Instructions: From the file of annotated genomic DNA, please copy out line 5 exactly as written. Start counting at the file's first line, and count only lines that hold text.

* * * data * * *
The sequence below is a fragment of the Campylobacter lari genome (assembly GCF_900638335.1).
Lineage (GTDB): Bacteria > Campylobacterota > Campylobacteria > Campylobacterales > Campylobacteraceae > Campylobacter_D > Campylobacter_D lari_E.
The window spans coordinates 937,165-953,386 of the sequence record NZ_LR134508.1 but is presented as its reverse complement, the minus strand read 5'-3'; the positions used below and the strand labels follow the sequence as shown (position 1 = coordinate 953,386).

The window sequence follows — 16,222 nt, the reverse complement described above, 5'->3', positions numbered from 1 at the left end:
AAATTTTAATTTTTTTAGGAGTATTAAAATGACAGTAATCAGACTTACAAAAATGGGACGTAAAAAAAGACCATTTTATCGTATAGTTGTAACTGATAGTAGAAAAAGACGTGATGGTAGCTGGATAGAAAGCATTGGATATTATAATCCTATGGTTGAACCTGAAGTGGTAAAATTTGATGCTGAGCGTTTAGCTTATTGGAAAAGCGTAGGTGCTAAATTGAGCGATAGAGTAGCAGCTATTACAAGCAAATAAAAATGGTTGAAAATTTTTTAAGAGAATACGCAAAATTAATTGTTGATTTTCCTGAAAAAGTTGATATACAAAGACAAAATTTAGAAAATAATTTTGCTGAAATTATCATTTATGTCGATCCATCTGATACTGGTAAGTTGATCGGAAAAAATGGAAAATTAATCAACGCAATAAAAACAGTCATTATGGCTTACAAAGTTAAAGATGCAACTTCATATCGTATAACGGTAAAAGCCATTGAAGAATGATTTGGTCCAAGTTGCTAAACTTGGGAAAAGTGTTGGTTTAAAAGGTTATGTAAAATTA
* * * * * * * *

AAATTTTAATTTTTTTAGGAGTATTAAAATGACAGTAATCAGACTTACAAAAATGGGACGTAAAAAAAGACCATTTTATCGTATAGTTGTAACTGATAGTAGAAAAAGACGTGATGGTAGCTGGATAGAAAGCATTGGATATTATAATCCTATGGTTGAACCTGAAGTGGTAAAATTTGATGCTGAGCGTTTAGCTTATTGGAAAAGCGTAGGTGCTAAATTGAGCGATAGAGTAGCAGCTATTACAAGCAAATAAAAATGGTTGAAAATTTTTTAAGAGAATACGCAAAATTAATTGTTGATTTTCCTGAAAAAGTTGATATACAAAGACAAAATTTAGAAAATAATTTTGCTGAAATTATCATTTATGTCGATCCATCTGATACTGGTAAGTTGATCGGAAAAAATGGAAAATTAATCAACGCAATAAAAACAGTCATTATGGCTTACAAAGTTAAAGATGCAACTTCATATCGTATAACGGTAAAAGCCATTGAAGAATGATTTGGTCCAAGTTGCTAAACTTGGGAAAAGTGTTGGTTTAAAAGGTTATGTAAAATTA